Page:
It’s one thing to cloak your familial angst in the guise of fiction or wait for your relatives to die in order to air your grievances. George Hodgman did neither. Instead, he wrote the New York Times bestselling memoir Bettyville. It’s about his decision to leave New York City and its freedoms for small-town Paris, Missouri, to care for his 90-year-old mother, Betty. Hodgman talks craft, secrecy, and identity in this hilarious and honest interview.

6. “The Day Virginia Woolf Brought Her Mom Back to Life.” (Christopher Frizzelle, Literary Hub, May 2015)

I watched Sally Potter’s Orlando for the first time last week, so I’m giving myself over to the throes of a Virginia Woolf obsession. It’s a long time coming–I’m a queer former English Lit major, for God’s sake. Anyway, Christopher Frizzelle has written a delightful piece of literary criticism, delving into To The Lighthouse’s Big Reveal and the textual variations spearheaded by Woolf herself.

7. “The Unmothered.” (Ruth Margalit, The New Yorker, May 2014)

Mother’s Day after mother-loss:

It’s true that the pain wears off, slightly, around the edge, like a knife in need of whetting. But here’s what they’re missing: It gets harder to explain to myself why I haven’t seen her. A month can make sense. (I took a trip; she was busy with work.) Even six months is excusable. (I moved; she’s on sabbatical.) But how to make sense of more than three years worth of distance?

8.  This Mother’s Day, Southerners on New Ground (S.O.N.G.) and other organizations are coordinating National Black Mama’s Bail Out Day.

It’s an initiative to free moms who can’t afford bail in time for this Mother’s Day:

The idea for Mama’s Bail Out Day is about “naming the massive impact cash bail is having on families and on black mamas,” says Mary Hooks, the Atlanta-based co-director of Southerners on New Ground (SONG). The idea came to her out of the haze of the election last November, she says, a way to enact “abolition in the now.”

It is also a campaign that’s deliberately expansive in its definition of motherhood, “queer and trans, old and young,” Hooks says, “all the many ways in which we are mothered, and have chosen family. We want to honor black mothers who have held us down in a myriad of ways, whether that’s SONG elders or the first lesbian you meet at the bar when you come out, who teach us things, mothered us along the way and helped raise us.”

You can read the rest of Melissa Gira Grant’s coverage of the Mama’s Bail Out at Pacific StandardWUNC interviewed mother-daughter activists Courtney and Serena Sebring about their work with S.O.N.G. Dani McClain covered the Bail Out at The Nation.

The Top 5 Longreads of the Week

This week we’re sharing stories by Evan Osnos, Ashley C. Ford, Michael Grabell, Chris Heath, and Becca Andrews.

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#Vanlife: Selling Their Staged World, One Social Media Post at A Time

How did a movement toward simple, nomadic life in Volkswagen vans become commercialized sponsor-fodder, in which “vanlifers” trade social media currency for subsidized van repairs and discounts? Is #vanlife really freedom, or just another way to sell your soul, one social media post at a time? Read Rachel Monroe’s story at The New Yorker.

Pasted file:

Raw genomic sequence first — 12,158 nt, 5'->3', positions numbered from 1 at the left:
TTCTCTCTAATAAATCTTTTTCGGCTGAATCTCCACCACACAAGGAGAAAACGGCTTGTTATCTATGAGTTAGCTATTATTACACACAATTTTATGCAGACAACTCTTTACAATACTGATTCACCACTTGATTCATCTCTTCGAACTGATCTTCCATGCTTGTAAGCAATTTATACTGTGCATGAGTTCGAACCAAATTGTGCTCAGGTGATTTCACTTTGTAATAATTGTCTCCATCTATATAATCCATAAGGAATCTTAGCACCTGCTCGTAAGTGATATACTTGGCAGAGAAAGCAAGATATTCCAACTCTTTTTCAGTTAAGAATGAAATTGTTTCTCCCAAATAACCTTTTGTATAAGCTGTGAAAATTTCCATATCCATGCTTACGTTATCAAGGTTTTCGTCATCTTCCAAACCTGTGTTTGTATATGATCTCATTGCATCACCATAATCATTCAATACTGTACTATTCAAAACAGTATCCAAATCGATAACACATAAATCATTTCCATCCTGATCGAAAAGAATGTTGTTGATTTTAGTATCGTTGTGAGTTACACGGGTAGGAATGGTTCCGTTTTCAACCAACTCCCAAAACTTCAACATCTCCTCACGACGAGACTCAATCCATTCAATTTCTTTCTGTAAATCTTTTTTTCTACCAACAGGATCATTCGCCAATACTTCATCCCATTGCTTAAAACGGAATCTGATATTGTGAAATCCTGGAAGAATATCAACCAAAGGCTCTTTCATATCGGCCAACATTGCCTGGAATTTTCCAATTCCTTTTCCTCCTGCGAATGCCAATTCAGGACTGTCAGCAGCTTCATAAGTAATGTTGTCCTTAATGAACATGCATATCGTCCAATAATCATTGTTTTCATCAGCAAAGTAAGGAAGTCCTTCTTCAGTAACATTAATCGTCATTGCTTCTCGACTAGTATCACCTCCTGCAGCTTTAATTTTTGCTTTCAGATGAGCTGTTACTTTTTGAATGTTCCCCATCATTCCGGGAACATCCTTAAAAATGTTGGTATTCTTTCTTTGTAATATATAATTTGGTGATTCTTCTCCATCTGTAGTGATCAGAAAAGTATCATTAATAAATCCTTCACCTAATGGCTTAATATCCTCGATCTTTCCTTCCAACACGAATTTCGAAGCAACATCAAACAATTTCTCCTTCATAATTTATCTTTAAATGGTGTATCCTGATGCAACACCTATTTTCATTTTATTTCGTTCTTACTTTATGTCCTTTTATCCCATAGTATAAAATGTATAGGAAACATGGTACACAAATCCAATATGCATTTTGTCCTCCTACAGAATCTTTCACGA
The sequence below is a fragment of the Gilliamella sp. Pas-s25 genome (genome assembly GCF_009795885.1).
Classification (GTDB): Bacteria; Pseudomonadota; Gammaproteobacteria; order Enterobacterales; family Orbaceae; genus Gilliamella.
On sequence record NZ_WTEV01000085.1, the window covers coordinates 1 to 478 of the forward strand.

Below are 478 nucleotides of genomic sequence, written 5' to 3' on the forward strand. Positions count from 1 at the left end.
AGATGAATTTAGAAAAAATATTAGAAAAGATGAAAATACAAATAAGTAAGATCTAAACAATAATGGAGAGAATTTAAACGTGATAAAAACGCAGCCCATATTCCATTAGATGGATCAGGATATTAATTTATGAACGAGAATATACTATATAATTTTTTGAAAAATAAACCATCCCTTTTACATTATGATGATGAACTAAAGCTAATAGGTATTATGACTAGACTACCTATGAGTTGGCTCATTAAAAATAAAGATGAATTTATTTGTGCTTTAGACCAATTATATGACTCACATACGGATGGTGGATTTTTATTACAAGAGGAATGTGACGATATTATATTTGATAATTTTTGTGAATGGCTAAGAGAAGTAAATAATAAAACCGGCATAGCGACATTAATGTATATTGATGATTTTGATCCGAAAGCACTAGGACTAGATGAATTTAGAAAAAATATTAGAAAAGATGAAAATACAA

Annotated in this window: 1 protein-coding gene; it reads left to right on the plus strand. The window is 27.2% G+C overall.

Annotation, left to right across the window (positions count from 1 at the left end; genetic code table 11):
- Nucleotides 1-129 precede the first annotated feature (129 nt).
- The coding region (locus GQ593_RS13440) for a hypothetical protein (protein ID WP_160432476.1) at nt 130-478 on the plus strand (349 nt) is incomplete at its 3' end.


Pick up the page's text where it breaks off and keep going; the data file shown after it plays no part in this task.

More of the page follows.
Scroll through the images tagged #vanlife on Instagram and you’ll see plenty of photos that don’t have much to do with vehicles: starry skies, campfires, women in leggings doing yoga by the ocean. Like the best marketing terms, “vanlife” is both highly specific and expansive. It’s a one-word life-style signifier that has come to evoke a number of contemporary trends: a renewed interest in the American road trip, a culture of hippie-inflected outdoorsiness, and a life free from the tyranny of a nine-to-five office job.

Vanlifers have a tendency to call their journeys “projects,” and to describe them in the elevator-pitch terms that make sense to potential sponsors. While still in Central America, King and Smith came up with a name for their project: Where’s My Office Now, a reference to their goal of fusing travel and work. “We wanted to see if it was possible to combine this nomadic hippie life with a nine-to-five job,” Smith explained. After the couple returned from Central America but before they bought a van, King registered a Web site and set up social-media accounts. “The business part of me knew there was potential,” she said. Smith, who was still using a flip phone, was suspicious of his girlfriend’s preoccupation with social media, worrying that it would detract from the experience.

King and Smith were now professional vanlifers. They began working more product placement into their Instagram posts. Since then, their sponsorships—which King prefers to call “alliances”—have included Kettle Brand potato chips, Clif Bars, and Synergy Organic Clothing. Last summer, the tourism board of Saskatchewan paid the couple seven thousand dollars to drive around the grasslands of central Canada with other popular vanlifers, documenting their (subsidized) kayaking trips and horseback rides.

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Adventures in Solitude: A Reading List

In my adolescence, summer was a time of self-improvement. I planned my reinvention meticulously. Come the fresh school year, I’d breeze through the doors of my high school with perfect hair, new clothes, and a laser focus. Of course, I had a limited budget, hair that refused to straighten completely, and a tendency to get discouraged or distracted by the slightest obstacle. To be honest, the fun wasn’t in the result. It was the daydreaming, the dog-earing pages of Seventeen and the endless bookmarking of WikiHow articles in Internet Explorer that made everything seem possible.